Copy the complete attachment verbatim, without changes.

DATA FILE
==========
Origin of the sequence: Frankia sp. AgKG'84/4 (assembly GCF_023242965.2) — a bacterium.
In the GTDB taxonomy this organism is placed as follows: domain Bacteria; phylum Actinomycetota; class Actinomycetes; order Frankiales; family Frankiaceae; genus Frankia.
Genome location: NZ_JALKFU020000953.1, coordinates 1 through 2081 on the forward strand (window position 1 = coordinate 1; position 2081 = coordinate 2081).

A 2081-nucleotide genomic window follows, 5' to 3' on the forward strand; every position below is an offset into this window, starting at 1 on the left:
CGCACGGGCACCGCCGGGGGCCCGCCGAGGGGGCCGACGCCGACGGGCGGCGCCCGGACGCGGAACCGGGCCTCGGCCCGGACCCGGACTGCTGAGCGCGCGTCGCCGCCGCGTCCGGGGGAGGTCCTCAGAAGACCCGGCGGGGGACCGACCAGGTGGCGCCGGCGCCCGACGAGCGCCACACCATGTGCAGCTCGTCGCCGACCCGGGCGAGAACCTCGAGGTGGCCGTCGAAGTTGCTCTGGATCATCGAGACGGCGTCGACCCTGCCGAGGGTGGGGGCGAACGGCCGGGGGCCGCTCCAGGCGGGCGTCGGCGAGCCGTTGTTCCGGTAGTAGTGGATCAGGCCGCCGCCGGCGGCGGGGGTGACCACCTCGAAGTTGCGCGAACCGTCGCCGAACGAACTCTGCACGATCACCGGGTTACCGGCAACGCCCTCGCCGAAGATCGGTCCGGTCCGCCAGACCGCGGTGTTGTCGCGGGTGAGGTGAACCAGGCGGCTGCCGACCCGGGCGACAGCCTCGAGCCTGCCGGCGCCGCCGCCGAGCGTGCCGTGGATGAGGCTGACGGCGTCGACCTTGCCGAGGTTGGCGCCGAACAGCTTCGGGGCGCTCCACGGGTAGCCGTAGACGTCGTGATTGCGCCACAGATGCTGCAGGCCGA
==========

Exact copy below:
Origin of the sequence: Frankia sp. AgKG'84/4 (assembly GCF_023242965.2) — a bacterium.
In the GTDB taxonomy this organism is placed as follows: domain Bacteria; phylum Actinomycetota; class Actinomycetes; order Frankiales; family Frankiaceae; genus Frankia.
Genome location: NZ_JALKFU020000953.1, coordinates 1 through 2081 on the forward strand (window position 1 = coordinate 1; position 2081 = coordinate 2081).

A 2081-nucleotide genomic window follows, 5' to 3' on the forward strand; every position below is an offset into this window, starting at 1 on the left:
CGCACGGGCACCGCCGGGGGCCCGCCGAGGGGGCCGACGCCGACGGGCGGCGCCCGGACGCGGAACCGGGCCTCGGCCCGGACCCGGACTGCTGAGCGCGCGTCGCCGCCGCGTCCGGGGGAGGTCCTCAGAAGACCCGGCGGGGGACCGACCAGGTGGCGCCGGCGCCCGACGAGCGCCACACCATGTGCAGCTCGTCGCCGACCCGGGCGAGAACCTCGAGGTGGCCGTCGAAGTTGCTCTGGATCATCGAGACGGCGTCGACCCTGCCGAGGGTGGGGGCGAACGGCCGGGGGCCGCTCCAGGCGGGCGTCGGCGAGCCGTTGTTCCGGTAGTAGTGGATCAGGCCGCCGCCGGCGGCGGGGGTGACCACCTCGAAGTTGCGCGAACCGTCGCCGAACGAACTCTGCACGATCACCGGGTTACCGGCAACGCCCTCGCCGAAGATCGGTCCGGTCCGCCAGACCGCGGTGTTGTCGCGGGTGAGGTGAACCAGGCGGCTGCCGACCCGGGCGACAGCCTCGAGCCTGCCGGCGCCGCCGCCGAGCGTGCCGTGGATGAGGCTGACGGCGTCGACCTTGCCGAGGTTGGCGCCGAACAGCTTCGGGGCGCTCCACGGGTAGCCGTAGACGTCGTGATTGCGCCACAGATGCTGCAGGCCGA